Introspection and Contemporary Poetry By Alan Williamson Harvard University Press; 207pp., $17.50
CRITICS, in the guise of defining a new gerue, will often invent a meaningless catchall then watch the rest pounce on it like hungry rats. Phrases--the "Beat Generation, is a famous example--will pass into common usage because they are convenient and recognizable. Rarely will such phrases be questioned or qualified, but often they are used to belittle artists.
"Confessional poetry" is one of these ubiquitous terms. It became current when Robert Lowell published his highly autobiographical The Dolphin, and widespread with Sylvia Plath's spectacularly introspective Ariel. Now an acceptable part of the critic's vocabulary, confessional poetry generally refers refers to highly autobiographical poetry. At its worst, confessional poetry is little more than a laundry list of personal grievances. But many excellent poets have been unfairly tagged with this label and its attendant associations of sloppiness and whining. Because confessional poetry has not been sufficiently defined as a genre, critics judge the poetry only by blurry, often subjective, standards.
Alan Williamson, one of a group of younger academic poets who were profoundly influenced by Lowell, is especially familiar with the phrase and its accompanying problems. In a new book, Introspection and Contemporary Poetry, Williamson defends self-revelation, distinguishing several types of introspective poetry, and suggests new criteria by which to judge contemporary poetry. He also substitutes for "confessional poetry" the phrase "personal poetry" as a more general--and less loaded--term.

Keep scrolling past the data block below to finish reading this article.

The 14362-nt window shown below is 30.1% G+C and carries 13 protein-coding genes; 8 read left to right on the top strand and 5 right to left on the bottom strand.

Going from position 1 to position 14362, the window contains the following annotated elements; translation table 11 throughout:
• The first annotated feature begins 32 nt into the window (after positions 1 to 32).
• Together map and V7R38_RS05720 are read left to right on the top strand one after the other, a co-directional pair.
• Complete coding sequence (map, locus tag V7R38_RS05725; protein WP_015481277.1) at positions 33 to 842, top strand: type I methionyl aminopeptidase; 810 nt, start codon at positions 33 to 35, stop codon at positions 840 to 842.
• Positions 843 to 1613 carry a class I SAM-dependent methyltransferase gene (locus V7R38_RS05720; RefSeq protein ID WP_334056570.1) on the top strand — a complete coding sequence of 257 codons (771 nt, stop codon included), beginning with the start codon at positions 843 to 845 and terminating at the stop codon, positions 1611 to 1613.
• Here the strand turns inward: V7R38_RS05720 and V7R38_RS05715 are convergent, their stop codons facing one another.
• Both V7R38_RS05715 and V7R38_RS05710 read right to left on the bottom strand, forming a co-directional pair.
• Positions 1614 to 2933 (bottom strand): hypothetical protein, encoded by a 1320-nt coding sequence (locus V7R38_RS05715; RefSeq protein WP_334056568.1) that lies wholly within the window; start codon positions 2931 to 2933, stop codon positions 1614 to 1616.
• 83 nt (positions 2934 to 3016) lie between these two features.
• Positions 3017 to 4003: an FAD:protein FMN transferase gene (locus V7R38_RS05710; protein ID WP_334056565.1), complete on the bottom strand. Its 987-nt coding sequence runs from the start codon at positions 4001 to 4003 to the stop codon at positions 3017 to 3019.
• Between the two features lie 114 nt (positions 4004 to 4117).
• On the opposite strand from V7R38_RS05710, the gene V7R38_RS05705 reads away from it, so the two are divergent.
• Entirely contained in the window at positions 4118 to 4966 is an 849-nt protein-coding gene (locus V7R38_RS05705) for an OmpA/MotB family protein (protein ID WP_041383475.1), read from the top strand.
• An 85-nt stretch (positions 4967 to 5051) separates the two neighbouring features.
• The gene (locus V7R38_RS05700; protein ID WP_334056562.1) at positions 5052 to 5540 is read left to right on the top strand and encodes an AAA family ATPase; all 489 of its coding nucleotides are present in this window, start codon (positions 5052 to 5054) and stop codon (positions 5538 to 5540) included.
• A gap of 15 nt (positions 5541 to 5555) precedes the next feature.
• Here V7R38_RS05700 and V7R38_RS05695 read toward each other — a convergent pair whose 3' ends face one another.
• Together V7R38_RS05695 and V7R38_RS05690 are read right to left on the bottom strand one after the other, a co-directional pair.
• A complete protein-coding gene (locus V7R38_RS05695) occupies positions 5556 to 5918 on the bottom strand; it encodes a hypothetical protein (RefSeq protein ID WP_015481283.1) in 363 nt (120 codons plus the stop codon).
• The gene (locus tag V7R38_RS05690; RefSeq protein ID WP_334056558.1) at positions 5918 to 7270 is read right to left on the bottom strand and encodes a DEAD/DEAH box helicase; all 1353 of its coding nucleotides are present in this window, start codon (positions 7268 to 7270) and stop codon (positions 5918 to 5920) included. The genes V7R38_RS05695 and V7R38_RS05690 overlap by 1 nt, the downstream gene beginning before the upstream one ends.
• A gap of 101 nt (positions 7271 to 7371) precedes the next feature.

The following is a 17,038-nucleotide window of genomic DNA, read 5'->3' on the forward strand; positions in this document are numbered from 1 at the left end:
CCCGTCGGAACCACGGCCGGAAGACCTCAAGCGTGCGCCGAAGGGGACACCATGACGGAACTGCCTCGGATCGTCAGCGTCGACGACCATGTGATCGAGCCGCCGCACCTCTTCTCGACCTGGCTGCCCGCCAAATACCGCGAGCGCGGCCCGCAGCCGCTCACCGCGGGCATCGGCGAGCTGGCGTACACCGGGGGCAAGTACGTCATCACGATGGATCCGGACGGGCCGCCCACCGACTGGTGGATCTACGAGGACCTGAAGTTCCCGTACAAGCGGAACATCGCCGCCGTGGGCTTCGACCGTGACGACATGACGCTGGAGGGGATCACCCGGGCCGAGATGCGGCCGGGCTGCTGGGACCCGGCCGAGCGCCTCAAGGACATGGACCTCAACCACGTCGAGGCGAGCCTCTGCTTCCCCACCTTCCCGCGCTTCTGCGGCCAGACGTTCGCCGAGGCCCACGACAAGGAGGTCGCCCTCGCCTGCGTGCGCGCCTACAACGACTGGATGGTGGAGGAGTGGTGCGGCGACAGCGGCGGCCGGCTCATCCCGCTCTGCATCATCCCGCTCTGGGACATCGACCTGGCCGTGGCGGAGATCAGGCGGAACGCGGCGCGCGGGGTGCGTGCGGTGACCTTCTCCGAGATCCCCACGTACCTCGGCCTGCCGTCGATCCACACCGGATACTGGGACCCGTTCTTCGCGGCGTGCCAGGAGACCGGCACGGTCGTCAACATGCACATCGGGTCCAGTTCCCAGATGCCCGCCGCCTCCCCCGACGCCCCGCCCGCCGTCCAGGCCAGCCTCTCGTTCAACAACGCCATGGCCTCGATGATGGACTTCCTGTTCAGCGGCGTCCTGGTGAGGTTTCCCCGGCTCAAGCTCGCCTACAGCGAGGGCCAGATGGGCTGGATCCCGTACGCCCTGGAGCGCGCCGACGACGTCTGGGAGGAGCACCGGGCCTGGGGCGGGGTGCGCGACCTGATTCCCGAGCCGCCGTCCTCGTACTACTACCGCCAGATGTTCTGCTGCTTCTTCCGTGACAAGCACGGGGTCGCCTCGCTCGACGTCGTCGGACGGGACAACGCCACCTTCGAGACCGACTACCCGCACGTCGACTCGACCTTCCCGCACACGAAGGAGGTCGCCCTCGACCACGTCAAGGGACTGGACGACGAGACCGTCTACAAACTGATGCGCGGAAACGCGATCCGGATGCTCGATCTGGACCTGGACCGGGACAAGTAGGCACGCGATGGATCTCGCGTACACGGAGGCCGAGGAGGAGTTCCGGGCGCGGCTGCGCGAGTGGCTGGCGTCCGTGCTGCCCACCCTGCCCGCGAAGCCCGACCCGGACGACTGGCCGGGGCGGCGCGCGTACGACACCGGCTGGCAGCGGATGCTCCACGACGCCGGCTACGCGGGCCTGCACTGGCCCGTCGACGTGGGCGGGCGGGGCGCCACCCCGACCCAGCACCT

Williamson immediately discards the notion that the self is not a valid subject for poetry. Perhaps too immediately, because that argument has often been used as a basis for pot-shots at poets of all types. But Williamson sees no need to go on the defensive, and the assumption that underlies his refusal "to apologize for regarding the self as one of the great human and poetic subjects," is a correct one. As Williamson points out, such poetry is less susceptible to vague abstraction since it less often presumes to make universal generalizations. He does not need to add that critiques of a poem's subject matter are often a substitute for proper scrutiny.
Critics often avoid examining the origins of contemporary poets' preoccupation with the self. Williamson writes:
It is one of the paradoxes of modern thought that all of the advances that have made internal states more describable...have at the same time cast doubt on the concept of an essential self, and even on its usefulness as a legal fiction.
This paradox, he argues, is the source of a "splintering of styles"-the varied voices poets adopt when addressing the self and their own subjectivity. It is also the source of the critic's problems with judging poetry. Generalizations often prove useless or silly when applied to specific poets. Instead of glib categories, critics should produce analyses of the problems unique to the new poetry and assessments of poets as poets, rather than as representatives of their not-yet-defined generation.